Left: Josh Peck, best known for the Nickelodeon teencom Drake and Josh, plays the rabbi.

Scene 9: Breakfast.  Mom is a terrible cook.  Evan and Patrice have broken up. Dad calls; Evan ghosts him.

Evan goes off to play baseball with the cool kids -- boys only, because of course no girl is into sports. Lots of sexist stereotypes.

Meanwhile, Archie complains to bff Patrice about the upcoming Kendra-Brett kiss: "If they kiss, I'll never get Kendra, and my life will be meaningless forever." Maybe date someone else?

Scene 10: Evan and Brett playing basketball by themselves.  Could they have a gay-subtext buddy-bond?  No, Brett is just being nice to Evan so he'll get to play the guitar at his Bar Mitzvah.  He's also a song writer.  His repertoire includes "Kendra," "Hey, Kendra," and "Is Kendra Home?"  Evan agrees to find a place for Brett to kiss Kendra.  

The other cool boys discuss the movie Bloodmaster.  "Our parents will never let us see it!" But, Evan sings, it's the perfect place for a first kiss!  They just need to sneak in. 

Complication:  Lucy drags Evan aside and threatens him: make sure that Brett and Kendra don't kiss, or I'll tell everyone to stay away from your Bar Mitzvah!  

I'm done.  I'll just go through on fast-forward, to see if there's any LGBTQ representation.  At all.

.  Zee appears in two more scenes, but never is referred to with they/them pronouns, so maybe they're just androgynous.  Some of the cool boys don't get girls, but there is no indication that they like boys; they're just too deeply invested in the Brett-Kendra thing to worry about their own romances.

What about Evan?  In the stage musical, he kisses Patrice.  Here he doesn't.   You could still, possibly, read Evan as a gay kid, and Patrice as his bff, Grace to his Will.  It's a stretch, but possible.

Aug 15, 2022

Going to Movies in the Spring of 1997: Brendan Fraser Swings, Chris O'Donnell Bulges, Devon Sawa Goes Wild, and There's a Gay Kiss

 In the spring of 1997, I was living in San Francisco, Gay Heaven: bohemian, bizarre, frightfully expensive, and a big responsibility.  I was the representative to thousands of gay men still stuck in homophobic small towns, dreaming of freedom, so every moment had to be a celebration of gay culture, history, or community.  It was exhausting.  Fortunately, every neighborhood was gay, to an extent, so there was no mandate to "never leave the Castro!"  I saw 11 movies in the theater that spring.

January:  Gridlocked: because I felt nostalgic for Los Angeles, where every highway is always gridlocked, 24/7.  It's actually a gay subtext buddy comedy about a cop and an actor researching a role (Dominic Purcell, Cody Hackman, top photo) who encounter a real-life hostage crisis.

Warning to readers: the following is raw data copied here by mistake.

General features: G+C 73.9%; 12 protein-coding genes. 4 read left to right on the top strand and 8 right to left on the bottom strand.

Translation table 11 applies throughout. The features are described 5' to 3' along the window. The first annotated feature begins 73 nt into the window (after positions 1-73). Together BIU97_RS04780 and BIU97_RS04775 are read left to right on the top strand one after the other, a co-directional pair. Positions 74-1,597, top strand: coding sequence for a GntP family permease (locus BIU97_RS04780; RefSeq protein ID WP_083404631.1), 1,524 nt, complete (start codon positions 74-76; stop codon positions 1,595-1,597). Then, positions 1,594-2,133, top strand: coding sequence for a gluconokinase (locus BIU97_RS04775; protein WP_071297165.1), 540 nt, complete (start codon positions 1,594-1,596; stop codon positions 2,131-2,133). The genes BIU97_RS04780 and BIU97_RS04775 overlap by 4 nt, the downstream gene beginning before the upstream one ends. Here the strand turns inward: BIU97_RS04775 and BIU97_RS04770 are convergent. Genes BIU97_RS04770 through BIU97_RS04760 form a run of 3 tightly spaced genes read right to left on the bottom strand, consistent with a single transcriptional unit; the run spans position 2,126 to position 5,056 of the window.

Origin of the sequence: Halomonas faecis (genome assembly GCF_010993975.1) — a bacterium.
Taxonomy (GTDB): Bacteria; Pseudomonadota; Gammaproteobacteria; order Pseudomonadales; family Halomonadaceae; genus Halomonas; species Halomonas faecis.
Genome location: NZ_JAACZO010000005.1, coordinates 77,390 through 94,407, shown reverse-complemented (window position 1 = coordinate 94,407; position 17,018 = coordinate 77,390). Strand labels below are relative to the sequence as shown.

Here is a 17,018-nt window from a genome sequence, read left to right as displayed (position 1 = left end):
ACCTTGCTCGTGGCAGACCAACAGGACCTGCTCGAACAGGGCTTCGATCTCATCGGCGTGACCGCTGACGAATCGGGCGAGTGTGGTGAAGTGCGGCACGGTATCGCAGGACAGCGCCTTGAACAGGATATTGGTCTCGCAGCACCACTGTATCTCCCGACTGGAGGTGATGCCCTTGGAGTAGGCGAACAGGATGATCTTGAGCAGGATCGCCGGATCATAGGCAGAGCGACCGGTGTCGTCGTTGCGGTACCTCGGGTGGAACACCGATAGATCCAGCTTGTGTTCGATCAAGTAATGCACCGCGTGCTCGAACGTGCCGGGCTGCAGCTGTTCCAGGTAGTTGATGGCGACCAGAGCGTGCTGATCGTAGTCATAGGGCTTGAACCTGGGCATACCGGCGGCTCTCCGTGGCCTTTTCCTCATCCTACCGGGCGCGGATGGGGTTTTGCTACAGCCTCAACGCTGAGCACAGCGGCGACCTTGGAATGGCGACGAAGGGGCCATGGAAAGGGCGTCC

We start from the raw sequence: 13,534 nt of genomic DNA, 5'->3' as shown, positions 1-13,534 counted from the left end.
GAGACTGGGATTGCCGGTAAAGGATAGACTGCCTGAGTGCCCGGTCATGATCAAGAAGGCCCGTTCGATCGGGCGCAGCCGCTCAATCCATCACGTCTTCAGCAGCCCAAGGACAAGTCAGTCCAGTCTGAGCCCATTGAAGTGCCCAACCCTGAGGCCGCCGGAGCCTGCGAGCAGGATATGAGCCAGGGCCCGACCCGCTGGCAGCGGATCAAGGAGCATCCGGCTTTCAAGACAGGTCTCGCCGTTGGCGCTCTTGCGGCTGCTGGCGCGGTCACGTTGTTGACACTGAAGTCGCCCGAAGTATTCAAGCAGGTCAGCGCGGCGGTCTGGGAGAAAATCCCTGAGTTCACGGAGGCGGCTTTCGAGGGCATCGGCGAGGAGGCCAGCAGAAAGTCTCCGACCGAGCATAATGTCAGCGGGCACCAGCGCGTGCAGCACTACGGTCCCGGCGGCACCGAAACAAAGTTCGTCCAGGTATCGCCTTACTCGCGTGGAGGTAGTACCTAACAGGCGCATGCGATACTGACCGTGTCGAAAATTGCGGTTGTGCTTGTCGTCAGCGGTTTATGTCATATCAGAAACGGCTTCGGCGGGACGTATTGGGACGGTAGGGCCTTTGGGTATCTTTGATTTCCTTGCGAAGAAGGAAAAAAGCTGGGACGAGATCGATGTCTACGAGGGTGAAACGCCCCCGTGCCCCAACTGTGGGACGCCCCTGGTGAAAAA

February: Lost Highway, because a pretentious UC Berkeley film major invited me. I'm willing to sit through two hours of incomprehensible David Lynch sex-and-death, if there will be a bedroom afterwards.

Jungle 2 Jungle: because a silver fox invited me.  I was well past 30, but I suspect that the Silver Fox preferred them younger.  Way younger.  Tim Allen brings his 13-year old raised-by-savages son Mimi (Sam Huntington, left, recent photo) to New York, where he Tarzans around in a loincloth, getting into mishaps and meeting  The Girl of His Dreams.  Today it seems jaw-droppingly racist, but racism, like homophobia, was ubiquitous in the 1990s, so we didn't notice.

March: City of Industry, because I felt nostalgic for Los Angeles.  Ok, it's blasphemous to say it, but I preferred West Hollywood to San Francisco.  This is a standard gangster drama.

8 Heads in a Duffel Bag, because who wouldn't want to see a movie with that title?  College student Andy Comeau accidentally picks up the wrong bag at the airport (security never picked up on the eight heads?), which puts a damper on his plans to marry the Girl of His Dreams.  David Spade and Todd Louiso play his buddies, who are grilled for information.  If you ever wanted to see either of them shirtless, this is your chance.

May: None

Batman + Robin.  Chris O'Donnell's second appearance as the Boy Wonder won him two Razzie nominations.  They just didn't like Robin's bulge-enhanced outfit, but it's true to the blatantly bulging 1960s Robin, Burt Ward.  

June: Hercules, because it's Hercules, the original man-mountain.  Unfortunately, the plot is all about meeting, winning, and saving the Girl of His Dreams.

July: Men in Black, because I was interested in the phenomenon of the "men in black," who show up after your UFO sighting, behave strangely, and ask bizarre questions.  Like one refers to "my husband," in an area where, according to the witness, "Gay Liberation had not made the slightest inroad."  Here Will Smith and Tommy Lee Jones play agents who zap your memories to keep you unaware of the various aliens living on Earth.  The Girl eventually joins them.

July: Wild America.  Three dreamy teen idol-types (Devon Sawa, Scott Bairstow, Jonathan Taylor Thomas) hit the road to take their shirts off and buddy-bond.

July: Kiss Me, Guido:  A homophobic straight guy accidentally gets a gay roommate (he thought that GWM meant "Guy With Money") and has to overcome his repugnance.  Then he gets a job on a soap opera, but he has to...ugh...kiss a guy!  Most of the plot involves him agonizing over that...ugh...same-sex kiss.  Dude, gay guys have to kiss girls all the time.  I kissed five girls back in high school, before I came out.  It's easy -- just close your eyes and pretend she's Robby Benson (sigh).  Or in your case, um...Barbie Benton?

George of the Jungle, because I remembered the 1960s Tarzan spoof ("Watch out for that tree!"), and because of Brendan Fraser (sigh).  Of course he meets the Girl of His Dreams, but meanwhile we can watch him swing through the trees (or crash into trees) in a loincloth.